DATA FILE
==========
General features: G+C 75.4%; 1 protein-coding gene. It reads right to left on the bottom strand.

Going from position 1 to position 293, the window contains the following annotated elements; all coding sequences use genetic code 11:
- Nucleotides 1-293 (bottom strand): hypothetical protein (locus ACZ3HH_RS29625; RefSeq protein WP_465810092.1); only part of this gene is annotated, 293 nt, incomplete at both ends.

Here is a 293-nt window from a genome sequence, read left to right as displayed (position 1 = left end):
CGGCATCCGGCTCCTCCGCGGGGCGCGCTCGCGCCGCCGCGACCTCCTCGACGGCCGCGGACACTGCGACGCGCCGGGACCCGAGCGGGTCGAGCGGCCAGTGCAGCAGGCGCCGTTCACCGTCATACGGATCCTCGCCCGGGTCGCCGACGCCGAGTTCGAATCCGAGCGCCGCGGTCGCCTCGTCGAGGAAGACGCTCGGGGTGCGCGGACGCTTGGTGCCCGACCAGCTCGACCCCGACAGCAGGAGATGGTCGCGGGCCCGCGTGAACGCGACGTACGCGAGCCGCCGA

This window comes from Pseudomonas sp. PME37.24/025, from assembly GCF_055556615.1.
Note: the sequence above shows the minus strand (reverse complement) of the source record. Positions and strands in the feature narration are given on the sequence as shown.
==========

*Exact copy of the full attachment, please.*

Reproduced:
General features: G+C 75.4%; 1 protein-coding gene. It reads right to left on the bottom strand.

Going from position 1 to position 293, the window contains the following annotated elements; all coding sequences use genetic code 11:
- Nucleotides 1-293 (bottom strand): hypothetical protein (locus ACZ3HH_RS29625; RefSeq protein WP_465810092.1); only part of this gene is annotated, 293 nt, incomplete at both ends.

Here is a 293-nt window from a genome sequence, read left to right as displayed (position 1 = left end):
CGGCATCCGGCTCCTCCGCGGGGCGCGCTCGCGCCGCCGCGACCTCCTCGACGGCCGCGGACACTGCGACGCGCCGGGACCCGAGCGGGTCGAGCGGCCAGTGCAGCAGGCGCCGTTCACCGTCATACGGATCCTCGCCCGGGTCGCCGACGCCGAGTTCGAATCCGAGCGCCGCGGTCGCCTCGTCGAGGAAGACGCTCGGGGTGCGCGGACGCTTGGTGCCCGACCAGCTCGACCCCGACAGCAGGAGATGGTCGCGGGCCCGCGTGAACGCGACGTACGCGAGCCGCCGA

This window comes from Pseudomonas sp. PME37.24/025, from assembly GCF_055556615.1.
Note: the sequence above shows the minus strand (reverse complement) of the source record. Positions and strands in the feature narration are given on the sequence as shown.